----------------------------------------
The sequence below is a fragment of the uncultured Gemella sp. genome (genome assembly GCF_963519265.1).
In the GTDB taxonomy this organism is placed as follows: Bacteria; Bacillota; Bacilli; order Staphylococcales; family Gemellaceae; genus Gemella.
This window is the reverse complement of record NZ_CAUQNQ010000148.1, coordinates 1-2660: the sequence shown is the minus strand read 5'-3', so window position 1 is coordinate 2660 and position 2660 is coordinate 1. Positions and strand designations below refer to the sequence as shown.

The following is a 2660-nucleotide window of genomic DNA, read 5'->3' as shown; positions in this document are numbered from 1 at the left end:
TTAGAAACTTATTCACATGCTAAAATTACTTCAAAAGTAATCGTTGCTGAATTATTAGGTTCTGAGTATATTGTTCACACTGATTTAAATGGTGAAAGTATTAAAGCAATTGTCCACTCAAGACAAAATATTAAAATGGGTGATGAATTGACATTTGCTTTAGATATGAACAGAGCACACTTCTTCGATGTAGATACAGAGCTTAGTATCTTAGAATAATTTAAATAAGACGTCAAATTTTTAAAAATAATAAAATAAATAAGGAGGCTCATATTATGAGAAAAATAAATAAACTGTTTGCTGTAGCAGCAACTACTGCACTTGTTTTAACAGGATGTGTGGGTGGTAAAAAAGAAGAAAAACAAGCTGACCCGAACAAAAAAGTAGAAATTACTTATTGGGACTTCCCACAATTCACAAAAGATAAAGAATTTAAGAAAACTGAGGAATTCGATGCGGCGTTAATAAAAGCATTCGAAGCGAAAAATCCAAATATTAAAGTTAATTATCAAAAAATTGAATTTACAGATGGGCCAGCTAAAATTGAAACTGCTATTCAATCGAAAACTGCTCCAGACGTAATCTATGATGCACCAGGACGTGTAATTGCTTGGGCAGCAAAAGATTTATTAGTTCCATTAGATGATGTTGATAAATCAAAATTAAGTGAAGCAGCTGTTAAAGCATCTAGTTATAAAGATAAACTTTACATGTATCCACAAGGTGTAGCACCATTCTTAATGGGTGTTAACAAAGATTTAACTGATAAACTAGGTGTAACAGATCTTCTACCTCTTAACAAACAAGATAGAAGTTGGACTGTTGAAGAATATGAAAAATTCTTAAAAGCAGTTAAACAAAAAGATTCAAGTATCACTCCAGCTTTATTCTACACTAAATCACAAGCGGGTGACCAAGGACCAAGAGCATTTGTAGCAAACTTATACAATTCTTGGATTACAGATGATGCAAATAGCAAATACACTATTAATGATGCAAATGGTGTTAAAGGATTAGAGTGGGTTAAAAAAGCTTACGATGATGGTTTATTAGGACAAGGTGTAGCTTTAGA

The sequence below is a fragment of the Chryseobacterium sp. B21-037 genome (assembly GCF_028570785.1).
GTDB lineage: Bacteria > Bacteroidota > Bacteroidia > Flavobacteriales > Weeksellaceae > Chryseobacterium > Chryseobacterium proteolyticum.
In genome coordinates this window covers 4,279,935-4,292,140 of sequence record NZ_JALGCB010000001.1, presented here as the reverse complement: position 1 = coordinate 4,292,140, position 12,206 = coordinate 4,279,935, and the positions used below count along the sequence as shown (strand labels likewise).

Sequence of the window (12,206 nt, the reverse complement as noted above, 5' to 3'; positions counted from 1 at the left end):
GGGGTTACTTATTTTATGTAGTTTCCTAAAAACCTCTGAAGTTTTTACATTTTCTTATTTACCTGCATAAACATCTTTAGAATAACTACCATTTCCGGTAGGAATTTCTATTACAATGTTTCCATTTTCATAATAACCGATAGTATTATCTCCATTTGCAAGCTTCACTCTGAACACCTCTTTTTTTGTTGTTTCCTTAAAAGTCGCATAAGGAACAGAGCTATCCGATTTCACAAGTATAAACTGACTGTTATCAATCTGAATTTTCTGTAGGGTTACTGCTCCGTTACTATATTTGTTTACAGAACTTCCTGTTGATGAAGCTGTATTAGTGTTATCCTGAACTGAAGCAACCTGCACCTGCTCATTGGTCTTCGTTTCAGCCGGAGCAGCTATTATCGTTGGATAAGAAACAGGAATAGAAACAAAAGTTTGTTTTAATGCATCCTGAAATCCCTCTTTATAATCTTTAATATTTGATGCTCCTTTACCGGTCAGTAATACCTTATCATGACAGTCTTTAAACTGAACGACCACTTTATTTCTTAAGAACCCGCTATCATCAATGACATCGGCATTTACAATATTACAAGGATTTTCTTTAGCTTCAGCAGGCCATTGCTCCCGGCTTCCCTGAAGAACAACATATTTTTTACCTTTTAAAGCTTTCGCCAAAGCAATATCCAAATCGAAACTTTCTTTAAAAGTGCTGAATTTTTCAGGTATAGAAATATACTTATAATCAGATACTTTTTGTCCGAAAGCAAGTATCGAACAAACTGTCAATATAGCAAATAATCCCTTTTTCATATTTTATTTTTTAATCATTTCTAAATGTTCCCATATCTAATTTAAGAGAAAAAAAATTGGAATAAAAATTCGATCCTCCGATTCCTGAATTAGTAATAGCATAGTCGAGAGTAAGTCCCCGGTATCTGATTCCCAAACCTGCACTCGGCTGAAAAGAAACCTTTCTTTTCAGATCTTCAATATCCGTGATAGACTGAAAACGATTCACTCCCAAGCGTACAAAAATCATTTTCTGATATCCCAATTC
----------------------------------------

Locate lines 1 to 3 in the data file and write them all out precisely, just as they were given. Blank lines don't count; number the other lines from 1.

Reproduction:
The sequence below is a fragment of the uncultured Gemella sp. genome (genome assembly GCF_963519265.1).
In the GTDB taxonomy this organism is placed as follows: Bacteria; Bacillota; Bacilli; order Staphylococcales; family Gemellaceae; genus Gemella.
This window is the reverse complement of record NZ_CAUQNQ010000148.1, coordinates 1-2660: the sequence shown is the minus strand read 5'-3', so window position 1 is coordinate 2660 and position 2660 is coordinate 1. Positions and strand designations below refer to the sequence as shown.